Many years ago, while a guest at a writing colony, I met an excitable writer who was worried about his debut novel. Every night at dinner, he sat down beside me and told me how many pages he’d rewritten that day, how his editorial process was going, and how much buzz he was already getting. Mostly, though, he talked about his novel’s cover, which he never went anywhere without, as if it were some kind of talisman. I saw each iteration of his cover, which arrived by FedEx every couple of days. They were all great and I told him so. “But if you had to choose one,” he asked, “which one would it be?”

All writers—and I am no exception—have fairly strong ideas about the design of their covers. I wanted mine to reflect the novel I wrote, and to be bold, imaginative, and attention-grabbing. I wanted it to whet a reader’s curiosity. I wanted it to make some noise, to drown out the other novels around it. I wanted to have as much input as possible, because, well, it was my book, after all, and I knew it better than anyone, right?


Just as a movie adapted from a novel can never truly reflect the complexity and emotion that resonates on the page, so too a cover can never truly reflect the novel within. It can come close, but let’s face it, it’s a different beast altogether and is best left to the experts—the art department.

If you’re lucky, as I was, you will have a team of designers who see something in your book that even you didn’t know was there. They will excavate and forage and root around in the novel’s mud and come up with something more inspiring than even you could have imagined. In my case, the thought of relinquishing such control went against everything I believed in, yet I refused to give in to it. Every time I felt myself reaching for the phone to call my editor to discuss my cover, I thought about that writer I had met all those years ago, remembering how involved he had been in the process and how the process had driven him mad.

I wasn’t about to be driven mad, so I turned my attentions elsewhere—I did what I was supposed to do when one has a novel coming out and left the rest of it to the superlatively skilled people at Algonquin, who came up with a fantastic cover, though not the cover that now decorates Antonia Lively Breaks the Silence.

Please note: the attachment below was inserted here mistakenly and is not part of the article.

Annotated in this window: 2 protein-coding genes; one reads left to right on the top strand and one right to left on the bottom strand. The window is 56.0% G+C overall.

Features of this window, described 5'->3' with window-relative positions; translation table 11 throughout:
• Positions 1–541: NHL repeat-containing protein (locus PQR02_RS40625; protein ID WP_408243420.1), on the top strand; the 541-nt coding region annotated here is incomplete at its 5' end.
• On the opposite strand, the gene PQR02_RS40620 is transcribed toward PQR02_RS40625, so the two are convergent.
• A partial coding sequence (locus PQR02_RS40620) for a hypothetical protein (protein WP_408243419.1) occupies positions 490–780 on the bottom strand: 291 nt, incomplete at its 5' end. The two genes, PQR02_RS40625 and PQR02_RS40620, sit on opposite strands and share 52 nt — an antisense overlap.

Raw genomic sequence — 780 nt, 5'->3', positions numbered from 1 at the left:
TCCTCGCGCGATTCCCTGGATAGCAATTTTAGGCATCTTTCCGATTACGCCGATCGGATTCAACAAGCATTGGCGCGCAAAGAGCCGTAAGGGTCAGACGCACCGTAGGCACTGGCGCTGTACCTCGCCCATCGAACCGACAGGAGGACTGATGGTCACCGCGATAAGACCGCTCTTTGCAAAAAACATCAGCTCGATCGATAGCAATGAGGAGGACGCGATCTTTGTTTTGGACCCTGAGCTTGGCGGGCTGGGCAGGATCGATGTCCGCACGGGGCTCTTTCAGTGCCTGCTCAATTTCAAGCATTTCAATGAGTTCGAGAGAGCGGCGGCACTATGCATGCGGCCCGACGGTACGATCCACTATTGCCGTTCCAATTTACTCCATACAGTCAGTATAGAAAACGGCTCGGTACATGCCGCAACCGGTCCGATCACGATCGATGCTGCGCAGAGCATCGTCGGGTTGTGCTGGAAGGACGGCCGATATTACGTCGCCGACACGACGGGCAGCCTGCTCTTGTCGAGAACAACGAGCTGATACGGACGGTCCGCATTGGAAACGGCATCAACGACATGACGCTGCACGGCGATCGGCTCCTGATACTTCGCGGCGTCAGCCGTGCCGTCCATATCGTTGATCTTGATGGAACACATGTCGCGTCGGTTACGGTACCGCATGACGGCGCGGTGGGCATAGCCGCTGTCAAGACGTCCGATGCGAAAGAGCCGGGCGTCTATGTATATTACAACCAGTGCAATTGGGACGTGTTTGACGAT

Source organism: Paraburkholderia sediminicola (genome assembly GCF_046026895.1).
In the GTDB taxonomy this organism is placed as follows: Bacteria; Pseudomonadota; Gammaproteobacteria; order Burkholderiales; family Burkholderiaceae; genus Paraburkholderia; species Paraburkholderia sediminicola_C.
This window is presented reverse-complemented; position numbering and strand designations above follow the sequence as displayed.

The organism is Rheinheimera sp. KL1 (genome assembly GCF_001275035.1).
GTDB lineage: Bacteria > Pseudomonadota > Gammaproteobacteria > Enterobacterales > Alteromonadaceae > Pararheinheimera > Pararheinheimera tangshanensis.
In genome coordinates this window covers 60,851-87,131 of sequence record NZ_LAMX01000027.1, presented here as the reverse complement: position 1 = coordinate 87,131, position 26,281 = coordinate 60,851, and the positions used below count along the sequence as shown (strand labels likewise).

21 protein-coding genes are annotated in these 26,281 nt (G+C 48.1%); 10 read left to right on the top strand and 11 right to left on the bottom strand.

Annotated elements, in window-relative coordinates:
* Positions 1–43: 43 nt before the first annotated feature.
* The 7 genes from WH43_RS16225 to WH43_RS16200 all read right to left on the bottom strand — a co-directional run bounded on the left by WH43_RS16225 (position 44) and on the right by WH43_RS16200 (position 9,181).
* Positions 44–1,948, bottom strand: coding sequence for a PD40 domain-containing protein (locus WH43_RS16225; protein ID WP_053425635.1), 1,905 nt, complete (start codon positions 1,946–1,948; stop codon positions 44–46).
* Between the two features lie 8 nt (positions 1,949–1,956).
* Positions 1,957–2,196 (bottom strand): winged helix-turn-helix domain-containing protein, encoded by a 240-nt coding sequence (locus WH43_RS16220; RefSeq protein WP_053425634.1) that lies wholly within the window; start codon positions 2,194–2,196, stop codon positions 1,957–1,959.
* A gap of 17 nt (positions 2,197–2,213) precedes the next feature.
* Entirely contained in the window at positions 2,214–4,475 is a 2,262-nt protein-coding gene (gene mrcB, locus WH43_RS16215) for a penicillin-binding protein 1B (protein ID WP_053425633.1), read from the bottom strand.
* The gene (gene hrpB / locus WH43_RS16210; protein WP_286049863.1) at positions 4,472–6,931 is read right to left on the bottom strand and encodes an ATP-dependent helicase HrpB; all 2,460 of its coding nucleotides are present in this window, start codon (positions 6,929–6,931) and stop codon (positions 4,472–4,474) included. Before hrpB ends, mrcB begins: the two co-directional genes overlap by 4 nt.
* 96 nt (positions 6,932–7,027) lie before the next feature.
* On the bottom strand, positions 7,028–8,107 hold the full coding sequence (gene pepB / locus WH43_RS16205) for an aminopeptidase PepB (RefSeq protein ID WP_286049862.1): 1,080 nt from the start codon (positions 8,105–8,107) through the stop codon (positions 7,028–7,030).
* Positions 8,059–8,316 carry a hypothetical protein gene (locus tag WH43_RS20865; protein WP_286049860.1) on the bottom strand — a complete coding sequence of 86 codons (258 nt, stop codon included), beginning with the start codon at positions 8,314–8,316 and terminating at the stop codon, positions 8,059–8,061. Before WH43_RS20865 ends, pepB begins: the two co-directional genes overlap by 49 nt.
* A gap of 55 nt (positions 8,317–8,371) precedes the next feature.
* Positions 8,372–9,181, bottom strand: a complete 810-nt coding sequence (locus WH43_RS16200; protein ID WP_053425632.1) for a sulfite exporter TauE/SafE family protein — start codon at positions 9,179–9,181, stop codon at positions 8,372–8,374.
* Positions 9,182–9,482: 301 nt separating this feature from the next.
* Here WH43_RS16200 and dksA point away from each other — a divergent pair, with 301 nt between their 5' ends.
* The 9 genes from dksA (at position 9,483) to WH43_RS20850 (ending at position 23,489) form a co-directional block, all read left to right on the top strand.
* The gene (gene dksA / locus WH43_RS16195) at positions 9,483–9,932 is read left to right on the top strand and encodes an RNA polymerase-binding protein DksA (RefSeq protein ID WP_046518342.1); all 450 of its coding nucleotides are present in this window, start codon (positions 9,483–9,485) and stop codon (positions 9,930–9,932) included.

That cover came at the 11th hour, the result of a printing mistake. “We like to call it a beautiful oops,” the art director wrote to me in an e-mail. The cover had returned from the printer full of strange and otherworldly colors—reds and greens and yellows. “We’d like to recreate their mistake,” she added, “if it’s okay by you.”

Nice to have been asked, I wrote back instantly, “yes, of course”—although a part of me wanted to say no, that part of me that had been dreaming of a different cover altogether. Was this the right cover for my novel? Did it speak to those mysterious elements, which had inspired me to begin with? I didn’t know, not like I knew the ending to my novel, not like I knew every character inside and out. But not knowing was okay with me, just as not knowing what the final product would look like was okay with me.

All of this is to say that we can never know what something will look like or how it will do in the world until we have released it completely, until it is literally out of our hands. We can never fully know if something is right until we see it differently, not as we ourselves imagined it to be but as someone else imagined it for us. Our covers are not our own and they were never meant to be. They arrive as inspiration arrives and hold just as much intrigue as any work of art can. It is a collaboration that works only when we step aside and let those in the know do what they do best—interpret, dream, and cover our creations in a beautiful oops.